Wednesday, November 17, 2010

Tasty Tom- Our Sustainable Star of the Table

  I'm excited! This year will be my first "natural" Thanksgiving. Mr. Tom is the leading role of the show, so your turkey choice is a very important part of the meal. Did you know that most conventional US turkey's have been made to grow so quickly and unnaturally that they are unable to reproduce without human intervention?
  This year we casted a Ferndale Market Sustainable-Free-Range Turkey for the part. Yes, the turkey will cost a bit more (about 2.39/pound), but we only purchase once a year so it's a price we feel is worth paying. I realize that heritage breed turkeys are even more ideal birds but these run around a hundred bucks each.
We are what our food eats. Here's the job description for my family's ideal Tasty Tom:
     * Raised with the ability to feast and freely roam pastures as God made them to do
     * Not injected with hormones, saline, or, anything else unnatural
     * Consumes a natural diet
     * As locally grown as possible
If you're torn between "organic" and sustainable turkey, I'd suggest going with sustainable. Although sustainable farmers do not have to follow USDA organic guidelines, they usually exceed them and support the local community as well (besides you see how well the USDA does at their jobs...just read food news).
To purchase one of these healthy turkeys you may order online Here or search for a farm near you Here.

Useful Information:
Ferndale Market

Sustainable Table Turkey Article

Eat Wild


  1. I ordered from Ferndale Market too, even though I live in Illinois. I'm part of a buying club for Wallace Farms Grass-Fed Beef in Iowa and they delivered turkeys from Ferndale. I was wondering if they were heritage or not. I just learned a lot about turkeys myself this year. I did find a local farm that was selling turkeys for $5 a pound, so these must have been heritage. A small turkey for four adults would have been about $60, so I went with Ferndale. Our turkey was excellent, and, despite being frozen, was the same quality as fresh turkeys I have ordered from Whole Foods.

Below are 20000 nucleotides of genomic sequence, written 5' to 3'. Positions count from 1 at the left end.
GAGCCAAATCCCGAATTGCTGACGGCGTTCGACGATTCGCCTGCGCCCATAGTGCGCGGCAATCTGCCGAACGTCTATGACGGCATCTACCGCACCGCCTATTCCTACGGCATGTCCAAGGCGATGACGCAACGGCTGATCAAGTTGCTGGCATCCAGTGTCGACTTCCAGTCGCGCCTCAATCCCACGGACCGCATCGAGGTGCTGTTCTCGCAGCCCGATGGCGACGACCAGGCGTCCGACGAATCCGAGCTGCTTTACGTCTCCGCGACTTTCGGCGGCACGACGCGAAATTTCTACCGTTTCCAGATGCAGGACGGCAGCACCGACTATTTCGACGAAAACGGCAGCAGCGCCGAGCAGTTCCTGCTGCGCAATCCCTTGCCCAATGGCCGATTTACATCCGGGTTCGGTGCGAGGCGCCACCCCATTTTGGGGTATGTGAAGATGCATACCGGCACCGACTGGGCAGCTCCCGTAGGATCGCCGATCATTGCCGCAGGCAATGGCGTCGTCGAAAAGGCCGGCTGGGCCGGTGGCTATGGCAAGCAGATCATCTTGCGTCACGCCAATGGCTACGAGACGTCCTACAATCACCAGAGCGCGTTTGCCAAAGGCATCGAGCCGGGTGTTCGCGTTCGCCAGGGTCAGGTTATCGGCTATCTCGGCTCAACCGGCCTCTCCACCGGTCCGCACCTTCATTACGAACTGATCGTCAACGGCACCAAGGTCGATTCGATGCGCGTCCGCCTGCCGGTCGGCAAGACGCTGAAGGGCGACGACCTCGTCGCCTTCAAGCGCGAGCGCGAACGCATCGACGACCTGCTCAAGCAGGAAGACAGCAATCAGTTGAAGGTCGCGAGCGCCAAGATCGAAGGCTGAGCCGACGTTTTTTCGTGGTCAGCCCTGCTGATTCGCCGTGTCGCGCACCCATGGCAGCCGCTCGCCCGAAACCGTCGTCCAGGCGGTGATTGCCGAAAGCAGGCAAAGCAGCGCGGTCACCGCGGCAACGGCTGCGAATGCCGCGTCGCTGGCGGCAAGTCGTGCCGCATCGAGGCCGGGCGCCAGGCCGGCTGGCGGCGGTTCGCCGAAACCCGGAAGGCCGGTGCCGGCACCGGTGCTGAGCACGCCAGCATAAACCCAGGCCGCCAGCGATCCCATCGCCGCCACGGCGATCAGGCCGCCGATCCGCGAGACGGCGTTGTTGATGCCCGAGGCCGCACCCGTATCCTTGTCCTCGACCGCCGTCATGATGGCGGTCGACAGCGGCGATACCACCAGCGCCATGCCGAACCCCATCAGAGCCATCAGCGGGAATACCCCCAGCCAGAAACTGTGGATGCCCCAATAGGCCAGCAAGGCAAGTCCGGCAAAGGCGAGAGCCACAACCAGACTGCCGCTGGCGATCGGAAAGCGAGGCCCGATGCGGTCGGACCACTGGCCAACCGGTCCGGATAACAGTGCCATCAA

I believe that my turkey from Ferndale was both organic certified and sustainable, but I agree with you about local farmers often raising organic animals without the expensive "Organic" label.

  2. They weren't heritage. I'd really like to go that route next year though. Honestly, the turkey's my least fave part of the meal, so maybe I'll just double up on the sides:). We got ours fresh from a small local health store.
    Curious what do you do for your Christmas meal? I'm debating between uncured ham or grass fed prime rib....haven't begun doing the research on it it....